4 Tips to Better Market Your Company as a Women-Owned Small Business

As October comes to an end, so does National Women’s Small Business Month. However, this doesn’t mean that we should stop supporting women-owned small businesses (WOSBs) once the first of the month hits. Though the number of WOSBs has grown 114% from 1997 to 2017 according to a PNC Bank and Small Business Association of Michigan (SBAM) report, WOSBs are still facing many obstacles.

In fact, that same PNC Bank and SBAM report states that in 2016, “only 18 percent of all 7(a) and 504 small business loans approved went to women-owned businesses,” (PNC-SBAM, p. 4). The statistics are similar when looking at WOSBs in the world of government contracting. A recent Government Accountability Office report stated that “98 percent of total dollars obligated for contracts to all women-owned small businesses in the WOSB-program-eligible industries were not awarded under the WOSB program,” (GAO, 2019, p. 27).

Despite the growth in the women-owned business sector, WOSBs still have a long way to go when it comes to being treated equally. So, if you’re a women-owned small business, what can you do now to help your business stand out from the rest? Based on our experience, here are some tips.

1. Lead with your capabilities.

NEVER start your capabilities statement with “a small women-owned business headquartered in Michigan…” That is your small status, not your mad skills. Lead with your most important asset. Need an example? Here’s what we put on our capabilities statement: “JetCo Federal reliably delivers corrugated cartons, sheets, pallets and crating to our government agencies. We are a small business with a large, national reach due to our redundant supply chain of highly qualified small manufacturers…” Need more tips? Check out our recent blog on how to capitalize on your small business status.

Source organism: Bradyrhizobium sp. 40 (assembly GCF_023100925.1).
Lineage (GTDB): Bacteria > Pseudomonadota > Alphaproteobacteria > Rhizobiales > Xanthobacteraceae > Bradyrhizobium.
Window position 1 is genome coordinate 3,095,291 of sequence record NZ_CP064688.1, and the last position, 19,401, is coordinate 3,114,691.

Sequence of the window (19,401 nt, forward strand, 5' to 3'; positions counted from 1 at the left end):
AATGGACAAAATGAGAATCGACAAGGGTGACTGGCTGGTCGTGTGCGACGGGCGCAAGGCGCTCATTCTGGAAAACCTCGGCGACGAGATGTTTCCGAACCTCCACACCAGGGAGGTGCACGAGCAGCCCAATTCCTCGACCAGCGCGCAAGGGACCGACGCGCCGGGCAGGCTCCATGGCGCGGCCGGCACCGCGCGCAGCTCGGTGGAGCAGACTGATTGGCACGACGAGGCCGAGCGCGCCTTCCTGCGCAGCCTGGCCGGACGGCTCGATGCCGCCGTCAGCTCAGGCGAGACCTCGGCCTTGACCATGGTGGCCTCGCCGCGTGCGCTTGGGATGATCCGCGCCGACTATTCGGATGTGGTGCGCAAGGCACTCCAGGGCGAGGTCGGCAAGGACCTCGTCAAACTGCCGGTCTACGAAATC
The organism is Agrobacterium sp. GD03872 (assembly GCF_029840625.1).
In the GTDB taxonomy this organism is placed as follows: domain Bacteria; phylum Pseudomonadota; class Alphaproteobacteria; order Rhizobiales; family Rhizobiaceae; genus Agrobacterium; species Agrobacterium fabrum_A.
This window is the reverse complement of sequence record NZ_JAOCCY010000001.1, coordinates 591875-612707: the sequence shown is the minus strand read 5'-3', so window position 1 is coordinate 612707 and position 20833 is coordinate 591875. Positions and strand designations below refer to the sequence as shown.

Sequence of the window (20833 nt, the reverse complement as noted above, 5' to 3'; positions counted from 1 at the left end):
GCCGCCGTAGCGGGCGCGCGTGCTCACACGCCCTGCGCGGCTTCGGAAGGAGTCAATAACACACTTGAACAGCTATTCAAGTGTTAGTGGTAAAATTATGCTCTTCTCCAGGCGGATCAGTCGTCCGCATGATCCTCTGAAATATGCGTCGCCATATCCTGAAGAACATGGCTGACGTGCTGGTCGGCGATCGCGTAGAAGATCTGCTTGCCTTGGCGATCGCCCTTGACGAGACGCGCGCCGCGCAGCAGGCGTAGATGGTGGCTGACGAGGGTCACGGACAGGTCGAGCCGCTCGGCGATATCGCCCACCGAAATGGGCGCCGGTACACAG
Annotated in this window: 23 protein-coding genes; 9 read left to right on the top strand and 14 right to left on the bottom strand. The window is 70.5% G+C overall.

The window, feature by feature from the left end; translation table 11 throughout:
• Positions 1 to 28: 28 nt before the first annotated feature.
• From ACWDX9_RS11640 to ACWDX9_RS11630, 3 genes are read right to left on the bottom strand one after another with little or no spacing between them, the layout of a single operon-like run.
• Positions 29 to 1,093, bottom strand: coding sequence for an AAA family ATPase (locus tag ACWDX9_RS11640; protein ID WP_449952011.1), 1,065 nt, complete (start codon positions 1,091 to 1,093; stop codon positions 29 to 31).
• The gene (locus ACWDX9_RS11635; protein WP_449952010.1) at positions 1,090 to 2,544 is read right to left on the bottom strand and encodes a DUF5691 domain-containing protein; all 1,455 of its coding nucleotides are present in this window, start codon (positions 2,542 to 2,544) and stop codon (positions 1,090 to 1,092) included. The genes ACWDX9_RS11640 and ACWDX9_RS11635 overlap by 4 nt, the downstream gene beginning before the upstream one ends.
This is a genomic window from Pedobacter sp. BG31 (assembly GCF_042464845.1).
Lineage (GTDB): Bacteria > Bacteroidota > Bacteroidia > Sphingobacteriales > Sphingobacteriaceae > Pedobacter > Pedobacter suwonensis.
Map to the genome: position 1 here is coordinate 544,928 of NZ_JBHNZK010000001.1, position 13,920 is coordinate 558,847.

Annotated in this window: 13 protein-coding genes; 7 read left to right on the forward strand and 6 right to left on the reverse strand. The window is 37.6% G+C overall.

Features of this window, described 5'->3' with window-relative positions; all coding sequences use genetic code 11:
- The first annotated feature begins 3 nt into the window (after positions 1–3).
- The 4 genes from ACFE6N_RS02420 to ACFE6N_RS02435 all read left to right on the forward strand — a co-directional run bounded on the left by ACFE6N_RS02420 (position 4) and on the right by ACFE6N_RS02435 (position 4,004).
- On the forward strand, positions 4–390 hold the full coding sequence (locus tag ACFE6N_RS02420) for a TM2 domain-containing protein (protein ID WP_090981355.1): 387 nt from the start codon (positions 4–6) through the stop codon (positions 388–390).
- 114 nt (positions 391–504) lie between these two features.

2. Know the WOSB program inside and out.

By discovering the differences between the WOSB program and other programs, you’ll have a better understanding of how your company fits into the government contracting space. Our advice? Look into WBENC certification.

3. Focus on your processes.

You can’t always rely on your WOSB status to make you stand out. You need to be good at what you’re doing. Refine your processes, map your workflows, and ensure your product or service is being delivered to your clients efficiently and effectively.

4. Give back.

Have some free time? Support other women-owned small businesses or take the time to mentor someone. You’ll benefit from collaboration and an expanded network all while supporting someone who may need advice. According to the PNC Bank and SBAM report, “as few as three hours of counseling can mean increased revenues and higher employment growth for women-owned businesses,” (PNC-SBAM, p. 4).

In government contracting, or almost any field, your diverse status may provide you with opportunities. However, it’s your capabilities, processes, knowledge, and network that will help you stand out from the rest. By following these four tips, you’ll be on the right track to better market your company as a women-owned small business.

The WOSB Program and Other Contracting Assistance Programs

If you’re a diverse company, the federal government has specific programs that allow you to compete for contracts that are set aside for your diverse status. What are these programs? There is a variety, but the ones that we are highlighting in this blog post are the Women-Owned Small Business (WOSB) Federal Contracting Program; the 8(a) Business Development Program; and the HUBZone Program.